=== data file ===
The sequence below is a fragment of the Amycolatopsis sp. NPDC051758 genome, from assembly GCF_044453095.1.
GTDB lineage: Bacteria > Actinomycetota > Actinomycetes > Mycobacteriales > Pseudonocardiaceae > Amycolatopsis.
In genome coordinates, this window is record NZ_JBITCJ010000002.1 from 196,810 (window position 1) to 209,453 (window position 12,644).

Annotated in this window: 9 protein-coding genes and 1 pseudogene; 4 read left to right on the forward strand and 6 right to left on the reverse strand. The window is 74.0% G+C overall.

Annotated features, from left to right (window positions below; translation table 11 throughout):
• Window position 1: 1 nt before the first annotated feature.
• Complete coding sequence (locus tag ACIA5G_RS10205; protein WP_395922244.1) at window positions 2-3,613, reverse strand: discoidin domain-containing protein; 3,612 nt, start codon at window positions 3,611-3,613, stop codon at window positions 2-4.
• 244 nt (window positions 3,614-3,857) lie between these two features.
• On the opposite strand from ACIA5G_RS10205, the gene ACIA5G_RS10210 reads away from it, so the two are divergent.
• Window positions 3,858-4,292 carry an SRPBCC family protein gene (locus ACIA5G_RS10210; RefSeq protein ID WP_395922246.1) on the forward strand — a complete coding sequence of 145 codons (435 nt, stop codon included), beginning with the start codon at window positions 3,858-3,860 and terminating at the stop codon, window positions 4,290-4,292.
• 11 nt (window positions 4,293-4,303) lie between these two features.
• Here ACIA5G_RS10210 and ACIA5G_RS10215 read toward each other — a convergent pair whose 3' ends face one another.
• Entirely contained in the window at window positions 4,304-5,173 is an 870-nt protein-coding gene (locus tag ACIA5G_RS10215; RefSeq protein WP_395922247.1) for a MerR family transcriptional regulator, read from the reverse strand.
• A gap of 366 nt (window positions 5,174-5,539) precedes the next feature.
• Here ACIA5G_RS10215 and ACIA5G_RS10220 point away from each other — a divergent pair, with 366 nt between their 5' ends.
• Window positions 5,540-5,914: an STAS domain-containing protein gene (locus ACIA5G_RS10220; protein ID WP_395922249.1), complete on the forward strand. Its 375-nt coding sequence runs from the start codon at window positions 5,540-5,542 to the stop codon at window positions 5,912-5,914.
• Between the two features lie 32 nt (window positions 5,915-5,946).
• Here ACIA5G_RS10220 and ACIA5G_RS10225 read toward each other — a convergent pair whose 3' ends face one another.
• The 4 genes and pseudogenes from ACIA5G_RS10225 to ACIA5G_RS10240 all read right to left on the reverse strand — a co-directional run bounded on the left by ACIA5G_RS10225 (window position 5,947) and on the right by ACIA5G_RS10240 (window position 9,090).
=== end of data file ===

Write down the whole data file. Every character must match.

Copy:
The sequence below is a fragment of the Amycolatopsis sp. NPDC051758 genome, from assembly GCF_044453095.1.
GTDB lineage: Bacteria > Actinomycetota > Actinomycetes > Mycobacteriales > Pseudonocardiaceae > Amycolatopsis.
In genome coordinates, this window is record NZ_JBITCJ010000002.1 from 196,810 (window position 1) to 209,453 (window position 12,644).

Annotated in this window: 9 protein-coding genes and 1 pseudogene; 4 read left to right on the forward strand and 6 right to left on the reverse strand. The window is 74.0% G+C overall.

Annotated features, from left to right (window positions below; translation table 11 throughout):
• Window position 1: 1 nt before the first annotated feature.
• Complete coding sequence (locus tag ACIA5G_RS10205; protein WP_395922244.1) at window positions 2-3,613, reverse strand: discoidin domain-containing protein; 3,612 nt, start codon at window positions 3,611-3,613, stop codon at window positions 2-4.
• 244 nt (window positions 3,614-3,857) lie between these two features.
• On the opposite strand from ACIA5G_RS10205, the gene ACIA5G_RS10210 reads away from it, so the two are divergent.
• Window positions 3,858-4,292 carry an SRPBCC family protein gene (locus ACIA5G_RS10210; RefSeq protein ID WP_395922246.1) on the forward strand — a complete coding sequence of 145 codons (435 nt, stop codon included), beginning with the start codon at window positions 3,858-3,860 and terminating at the stop codon, window positions 4,290-4,292.
• 11 nt (window positions 4,293-4,303) lie between these two features.
• Here ACIA5G_RS10210 and ACIA5G_RS10215 read toward each other — a convergent pair whose 3' ends face one another.
• Entirely contained in the window at window positions 4,304-5,173 is an 870-nt protein-coding gene (locus tag ACIA5G_RS10215; RefSeq protein WP_395922247.1) for a MerR family transcriptional regulator, read from the reverse strand.
• A gap of 366 nt (window positions 5,174-5,539) precedes the next feature.
• Here ACIA5G_RS10215 and ACIA5G_RS10220 point away from each other — a divergent pair, with 366 nt between their 5' ends.
• Window positions 5,540-5,914: an STAS domain-containing protein gene (locus ACIA5G_RS10220; protein ID WP_395922249.1), complete on the forward strand. Its 375-nt coding sequence runs from the start codon at window positions 5,540-5,542 to the stop codon at window positions 5,912-5,914.
• Between the two features lie 32 nt (window positions 5,915-5,946).
• Here ACIA5G_RS10220 and ACIA5G_RS10225 read toward each other — a convergent pair whose 3' ends face one another.
• The 4 genes and pseudogenes from ACIA5G_RS10225 to ACIA5G_RS10240 all read right to left on the reverse strand — a co-directional run bounded on the left by ACIA5G_RS10225 (window position 5,947) and on the right by ACIA5G_RS10240 (window position 9,090).